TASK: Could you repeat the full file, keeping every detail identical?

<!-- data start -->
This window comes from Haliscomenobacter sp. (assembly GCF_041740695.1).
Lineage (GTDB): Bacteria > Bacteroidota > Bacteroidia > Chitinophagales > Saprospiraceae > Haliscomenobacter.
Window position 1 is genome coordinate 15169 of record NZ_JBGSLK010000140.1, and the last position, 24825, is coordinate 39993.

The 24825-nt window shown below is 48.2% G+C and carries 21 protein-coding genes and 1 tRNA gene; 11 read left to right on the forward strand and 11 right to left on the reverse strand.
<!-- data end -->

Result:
This window comes from Haliscomenobacter sp. (assembly GCF_041740695.1).
Lineage (GTDB): Bacteria > Bacteroidota > Bacteroidia > Chitinophagales > Saprospiraceae > Haliscomenobacter.
Window position 1 is genome coordinate 15169 of record NZ_JBGSLK010000140.1, and the last position, 24825, is coordinate 39993.

The 24825-nt window shown below is 48.2% G+C and carries 21 protein-coding genes and 1 tRNA gene; 11 read left to right on the forward strand and 11 right to left on the reverse strand.